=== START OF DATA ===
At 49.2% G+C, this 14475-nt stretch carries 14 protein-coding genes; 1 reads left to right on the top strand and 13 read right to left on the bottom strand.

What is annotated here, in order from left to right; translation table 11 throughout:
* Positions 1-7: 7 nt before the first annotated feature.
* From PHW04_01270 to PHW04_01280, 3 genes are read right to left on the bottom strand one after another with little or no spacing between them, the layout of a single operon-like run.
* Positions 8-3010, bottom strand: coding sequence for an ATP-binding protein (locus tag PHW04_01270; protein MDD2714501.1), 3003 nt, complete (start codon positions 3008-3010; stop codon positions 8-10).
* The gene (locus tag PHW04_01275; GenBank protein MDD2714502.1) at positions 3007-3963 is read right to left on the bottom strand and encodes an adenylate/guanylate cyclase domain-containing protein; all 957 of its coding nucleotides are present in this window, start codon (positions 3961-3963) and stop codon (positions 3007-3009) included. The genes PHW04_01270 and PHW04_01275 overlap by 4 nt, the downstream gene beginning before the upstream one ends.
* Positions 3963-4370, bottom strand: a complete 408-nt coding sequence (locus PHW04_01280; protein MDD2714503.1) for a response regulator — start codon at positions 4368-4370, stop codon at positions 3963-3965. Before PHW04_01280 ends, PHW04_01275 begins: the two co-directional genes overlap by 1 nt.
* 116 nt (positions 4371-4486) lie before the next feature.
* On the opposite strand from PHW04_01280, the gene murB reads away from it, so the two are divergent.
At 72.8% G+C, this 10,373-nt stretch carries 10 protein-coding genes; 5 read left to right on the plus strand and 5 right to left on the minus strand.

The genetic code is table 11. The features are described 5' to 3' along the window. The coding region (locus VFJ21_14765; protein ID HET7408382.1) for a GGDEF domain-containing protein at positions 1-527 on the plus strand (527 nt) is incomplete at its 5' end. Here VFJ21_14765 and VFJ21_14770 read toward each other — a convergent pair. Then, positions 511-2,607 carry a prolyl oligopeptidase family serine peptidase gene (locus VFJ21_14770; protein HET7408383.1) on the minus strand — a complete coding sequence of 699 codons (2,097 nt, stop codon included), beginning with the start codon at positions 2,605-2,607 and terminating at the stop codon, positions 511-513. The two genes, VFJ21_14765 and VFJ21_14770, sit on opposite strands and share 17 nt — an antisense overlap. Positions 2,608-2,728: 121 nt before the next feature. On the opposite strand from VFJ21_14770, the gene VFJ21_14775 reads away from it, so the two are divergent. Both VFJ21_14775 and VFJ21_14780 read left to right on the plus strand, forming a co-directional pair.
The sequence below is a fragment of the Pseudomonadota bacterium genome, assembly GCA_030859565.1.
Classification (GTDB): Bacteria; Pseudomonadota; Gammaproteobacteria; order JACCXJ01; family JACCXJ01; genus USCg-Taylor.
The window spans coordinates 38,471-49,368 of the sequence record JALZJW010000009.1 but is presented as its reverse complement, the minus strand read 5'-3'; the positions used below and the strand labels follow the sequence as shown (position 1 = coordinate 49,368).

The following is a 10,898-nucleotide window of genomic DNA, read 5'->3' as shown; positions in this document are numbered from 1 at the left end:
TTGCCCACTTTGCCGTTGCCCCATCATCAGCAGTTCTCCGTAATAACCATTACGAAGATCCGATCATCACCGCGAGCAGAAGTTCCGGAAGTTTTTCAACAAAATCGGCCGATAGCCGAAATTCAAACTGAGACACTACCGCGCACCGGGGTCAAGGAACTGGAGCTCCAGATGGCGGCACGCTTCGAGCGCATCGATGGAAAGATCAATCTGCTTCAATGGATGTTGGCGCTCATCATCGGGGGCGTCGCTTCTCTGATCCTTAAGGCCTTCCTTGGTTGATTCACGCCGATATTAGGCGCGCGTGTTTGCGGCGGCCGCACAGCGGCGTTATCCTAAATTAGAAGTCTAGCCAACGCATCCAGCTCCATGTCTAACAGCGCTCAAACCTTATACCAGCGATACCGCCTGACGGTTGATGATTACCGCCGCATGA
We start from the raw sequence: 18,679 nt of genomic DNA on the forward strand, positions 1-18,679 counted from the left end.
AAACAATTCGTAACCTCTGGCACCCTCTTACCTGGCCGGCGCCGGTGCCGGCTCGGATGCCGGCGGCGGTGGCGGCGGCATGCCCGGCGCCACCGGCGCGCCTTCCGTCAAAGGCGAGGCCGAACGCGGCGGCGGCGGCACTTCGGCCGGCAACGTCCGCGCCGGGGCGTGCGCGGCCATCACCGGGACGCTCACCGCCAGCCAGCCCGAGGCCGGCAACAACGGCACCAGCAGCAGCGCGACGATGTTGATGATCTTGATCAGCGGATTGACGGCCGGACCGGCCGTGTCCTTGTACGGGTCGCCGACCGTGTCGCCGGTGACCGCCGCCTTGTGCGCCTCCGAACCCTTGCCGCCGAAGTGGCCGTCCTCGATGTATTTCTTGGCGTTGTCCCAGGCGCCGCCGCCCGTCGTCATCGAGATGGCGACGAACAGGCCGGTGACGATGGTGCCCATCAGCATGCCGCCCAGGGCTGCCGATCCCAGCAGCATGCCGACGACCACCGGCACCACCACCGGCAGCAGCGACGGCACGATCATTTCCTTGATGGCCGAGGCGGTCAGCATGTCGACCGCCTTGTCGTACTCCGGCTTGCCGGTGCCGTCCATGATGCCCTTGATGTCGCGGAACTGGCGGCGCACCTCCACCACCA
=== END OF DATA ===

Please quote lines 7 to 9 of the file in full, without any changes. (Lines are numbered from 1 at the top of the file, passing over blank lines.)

* Positions 3963-4370, bottom strand: a complete 408-nt coding sequence (locus PHW04_01280; protein MDD2714503.1) for a response regulator — start codon at positions 4368-4370, stop codon at positions 3963-3965. Before PHW04_01280 ends, PHW04_01275 begins: the two co-directional genes overlap by 1 nt.
* 116 nt (positions 4371-4486) lie before the next feature.
* On the opposite strand from PHW04_01280, the gene murB reads away from it, so the two are divergent.